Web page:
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Reference Number EP/K014749/1
Title Catalytic Routes to Intermediates for Sustainable Processes
Status Completed
Energy Categories FOSSIL FUELS: OIL, GAS and COAL(Oil and Gas, Other oil and gas) 20%;
HYDROGEN and FUEL CELLS(Hydrogen, Hydrogen production) 5%;
ENERGY EFFICIENCY(Other) 75%;
Research Types Basic and strategic applied research 100%
Science and Technology Fields PHYSICAL SCIENCES AND MATHEMATICS (Chemistry) 50%;
ENGINEERING AND TECHNOLOGY (Chemical Engineering) 50%;
UKERC Cross Cutting Characterisation Not Cross-cutting 100%
Principal Investigator Professor D Chadwick
No email address given
Chemical Engineering
Imperial College London
Award Type Standard
Funding Source EPSRC
Start Date 01 February 2013
End Date 31 July 2017
Duration 54 months
Total Grant Value £2,402,105
Industrial Sectors Chemicals
Region London
Programme Manufacturing : Manufacturing
 
Investigators Principal Investigator Professor D Chadwick , Chemical Engineering, Imperial College London (99.991%)
  Other Investigator Professor GJ Hutchings , Chemistry, Cardiff University (0.001%)
Dr K Wilson , Chemistry, Cardiff University (0.001%)
Professor DW Knight , Chemistry, Cardiff University (0.001%)
Professor N ( Nilay ) Shah , Chemical Engineering, Imperial College London (0.001%)
Dr K Hellgardt , Chemical Engineering, Imperial College London (0.001%)
Dr MG Millan-Agorio , Chemical Engineering, Imperial College London (0.001%)
Professor A Cooper , Chemistry, University of Liverpool (0.001%)
Professor M Rosseinsky , Chemistry, University of Liverpool (0.001%)
Dr JB Claridge , Chemistry, University of Liverpool (0.001%)
  Industrial Collaborator Project Contact , Unilever Plc (0.000%)
Project Contact , Koninklijke DSM N.V., The Netherlands (0.000%)
Project Contact , Invista Textiles (UK) Ltd (0.000%)
Project Contact , British Sugar PLC (0.000%)
Project Contact , Nextek Ltd (0.000%)
Project Contact , Synthomer Ltd (0.000%)
Web Site
Objectives
Abstract Oil is the most important source of energy worldwide, accounting for 35% of primary energy consumption and the majority of chemical feedstocks. The quest for sustainable resources to meet demands of a constantly rising global population is one of the main challenges for mankind this century. To be truly viable such alternative feedstocks must be sustainable, that is "have the ability to meet 21st century energy needs without compromising those of future generations." Development of efficient routes to large-scale chemical intermediates and commodity chemicals from renewable feedstocks is essential to have a major impact on the economic and environmental sustainability of the chemical industry. While fine chemical and pharmaceutical processes have a diverse chemistry and a need to find green alternatives, the large scale production of petrochemical derived intermediates is surely a priority issue if improved overall sustainability in chemicals manufacture is to be achieved. For example, nylon accounts for 8.9% of all manmade fibre production globally and is currently sourced exclusively from petrochemicals. It is one of the largest scale chemical processes employed by the chemicals sector. Achieving a sustainable chemicals industry in the near future requires 'drop in' chemicals for direct replacement of crude oil feedstocks. The production of next-generation advanced materials from the sustainably-sourced intermediates is a second key challenge to be tackled if our reliance on petrochemicals is to endThe project will develop new heterogeneously catalysed processes to convert cellulose derivatives to high value platform and commodity chemicals. We specifically target sustainable production of intermediates for manufacture of polyamides and acrylates, thereby displacing petroleum feedstocks. Achieving the aims of the project requires novel multifunctional catalyst technology which optimises the acid-base properties, hydrogen transfer and deoxygenation capability. Using insights into catalyst design gleaned from our previous work, a directed high-throughput (HT) catalyst synthesis and discovery programme will seek multifunctional catalyst formulations for key biomass transformations. Target formulations will be scaled up and dispersed onto porous architectures for study in lab-scale industrial-style reactors. We will also seek to exploit multi-phase processes to improve selectivity and yield. This will be combined with multi-scale systems analysis to help prioritise promising pathways, work closely with industry to benchmark novel processes against established ones, develop performance measures (e.g. life cycle analysis (LCA)) to set targets for catalytic processes and explore optimal integration strategies with existing industrial value chains. Trade-offs between optimising single product selectivity versus allowing multiple reaction schemes and using effective separation technology in a "multiproduct" process willbe explored. The potential utilization of by-products as fuels, sources of hydrogen, or as chemical feeds, will be evaluated by utilizing data from parallel programmes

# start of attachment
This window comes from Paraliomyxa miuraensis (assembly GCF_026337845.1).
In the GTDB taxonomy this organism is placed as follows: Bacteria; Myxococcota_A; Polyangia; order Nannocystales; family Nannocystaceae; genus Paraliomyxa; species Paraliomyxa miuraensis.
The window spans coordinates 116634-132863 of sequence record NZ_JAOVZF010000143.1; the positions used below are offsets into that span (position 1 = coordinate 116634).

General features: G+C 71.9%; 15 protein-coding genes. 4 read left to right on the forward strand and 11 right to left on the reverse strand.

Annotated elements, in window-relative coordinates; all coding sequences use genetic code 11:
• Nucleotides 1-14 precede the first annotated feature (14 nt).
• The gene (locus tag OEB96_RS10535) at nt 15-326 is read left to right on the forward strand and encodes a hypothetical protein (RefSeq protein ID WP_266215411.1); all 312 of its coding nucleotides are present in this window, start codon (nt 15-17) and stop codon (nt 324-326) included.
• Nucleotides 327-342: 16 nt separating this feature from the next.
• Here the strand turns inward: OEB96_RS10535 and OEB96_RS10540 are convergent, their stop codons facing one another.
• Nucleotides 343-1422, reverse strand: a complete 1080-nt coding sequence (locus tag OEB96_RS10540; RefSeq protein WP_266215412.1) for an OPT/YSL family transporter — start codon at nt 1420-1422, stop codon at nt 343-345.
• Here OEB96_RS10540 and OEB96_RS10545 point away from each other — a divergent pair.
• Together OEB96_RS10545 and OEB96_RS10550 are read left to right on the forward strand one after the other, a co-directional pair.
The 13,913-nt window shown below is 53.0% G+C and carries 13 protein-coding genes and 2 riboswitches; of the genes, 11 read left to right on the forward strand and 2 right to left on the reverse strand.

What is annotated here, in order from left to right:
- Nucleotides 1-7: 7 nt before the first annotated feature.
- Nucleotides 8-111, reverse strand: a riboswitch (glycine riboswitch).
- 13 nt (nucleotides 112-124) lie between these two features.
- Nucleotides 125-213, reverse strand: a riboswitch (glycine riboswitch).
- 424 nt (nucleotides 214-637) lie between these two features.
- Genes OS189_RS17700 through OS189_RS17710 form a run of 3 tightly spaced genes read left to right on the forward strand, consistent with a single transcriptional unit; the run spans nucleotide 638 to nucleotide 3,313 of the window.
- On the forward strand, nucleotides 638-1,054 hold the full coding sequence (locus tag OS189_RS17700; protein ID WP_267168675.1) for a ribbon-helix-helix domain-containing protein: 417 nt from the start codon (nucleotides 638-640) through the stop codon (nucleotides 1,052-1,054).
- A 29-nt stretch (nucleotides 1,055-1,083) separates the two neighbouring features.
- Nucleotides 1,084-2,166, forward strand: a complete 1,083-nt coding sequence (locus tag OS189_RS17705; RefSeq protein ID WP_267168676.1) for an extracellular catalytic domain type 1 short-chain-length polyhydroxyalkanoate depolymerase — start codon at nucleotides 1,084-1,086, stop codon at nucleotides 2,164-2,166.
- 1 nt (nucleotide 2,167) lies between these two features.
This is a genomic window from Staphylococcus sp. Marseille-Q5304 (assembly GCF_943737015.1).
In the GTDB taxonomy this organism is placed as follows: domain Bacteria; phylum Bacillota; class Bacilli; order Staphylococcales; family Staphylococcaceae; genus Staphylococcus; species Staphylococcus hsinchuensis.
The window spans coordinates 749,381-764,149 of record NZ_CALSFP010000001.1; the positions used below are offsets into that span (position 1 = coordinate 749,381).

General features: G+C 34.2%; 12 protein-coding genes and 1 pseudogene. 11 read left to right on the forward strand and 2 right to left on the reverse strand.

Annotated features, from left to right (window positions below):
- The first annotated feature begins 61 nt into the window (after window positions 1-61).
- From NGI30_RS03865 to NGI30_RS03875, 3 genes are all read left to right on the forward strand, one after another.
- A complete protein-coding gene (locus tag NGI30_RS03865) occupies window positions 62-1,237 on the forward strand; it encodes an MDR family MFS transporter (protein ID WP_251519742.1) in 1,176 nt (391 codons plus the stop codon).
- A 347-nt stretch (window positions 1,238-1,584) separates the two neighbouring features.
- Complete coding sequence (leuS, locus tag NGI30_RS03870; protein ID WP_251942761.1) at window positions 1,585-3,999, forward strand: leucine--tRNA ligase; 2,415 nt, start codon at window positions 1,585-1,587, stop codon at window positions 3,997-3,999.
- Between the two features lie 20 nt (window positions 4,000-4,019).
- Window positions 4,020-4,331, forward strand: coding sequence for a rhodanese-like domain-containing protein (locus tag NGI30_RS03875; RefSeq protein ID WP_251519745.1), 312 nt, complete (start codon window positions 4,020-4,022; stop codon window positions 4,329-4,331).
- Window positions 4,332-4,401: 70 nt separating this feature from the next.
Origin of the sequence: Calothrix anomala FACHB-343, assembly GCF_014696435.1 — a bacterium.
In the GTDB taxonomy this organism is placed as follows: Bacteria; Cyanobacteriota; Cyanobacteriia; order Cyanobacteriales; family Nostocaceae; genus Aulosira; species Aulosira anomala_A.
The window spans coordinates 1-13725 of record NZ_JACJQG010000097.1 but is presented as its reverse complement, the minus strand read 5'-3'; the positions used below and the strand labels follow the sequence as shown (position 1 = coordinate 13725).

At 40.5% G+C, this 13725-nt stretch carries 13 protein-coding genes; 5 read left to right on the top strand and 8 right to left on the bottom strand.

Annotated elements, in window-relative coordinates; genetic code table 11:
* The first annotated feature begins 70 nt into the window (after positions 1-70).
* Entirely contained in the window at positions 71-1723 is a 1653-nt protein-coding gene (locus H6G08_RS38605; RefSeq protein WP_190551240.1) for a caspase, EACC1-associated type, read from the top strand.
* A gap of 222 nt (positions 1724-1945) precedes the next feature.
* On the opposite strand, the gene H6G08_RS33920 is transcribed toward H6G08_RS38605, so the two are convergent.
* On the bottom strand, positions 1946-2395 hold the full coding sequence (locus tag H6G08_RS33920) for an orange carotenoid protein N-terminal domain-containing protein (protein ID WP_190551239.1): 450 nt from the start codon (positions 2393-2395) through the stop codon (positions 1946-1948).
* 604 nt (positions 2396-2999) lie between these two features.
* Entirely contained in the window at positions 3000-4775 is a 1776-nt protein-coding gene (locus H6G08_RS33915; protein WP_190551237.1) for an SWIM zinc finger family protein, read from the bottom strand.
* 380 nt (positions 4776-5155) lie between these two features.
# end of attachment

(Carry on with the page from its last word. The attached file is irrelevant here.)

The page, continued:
Publications (none)
Final Report (none)
Added to Database 13/03/13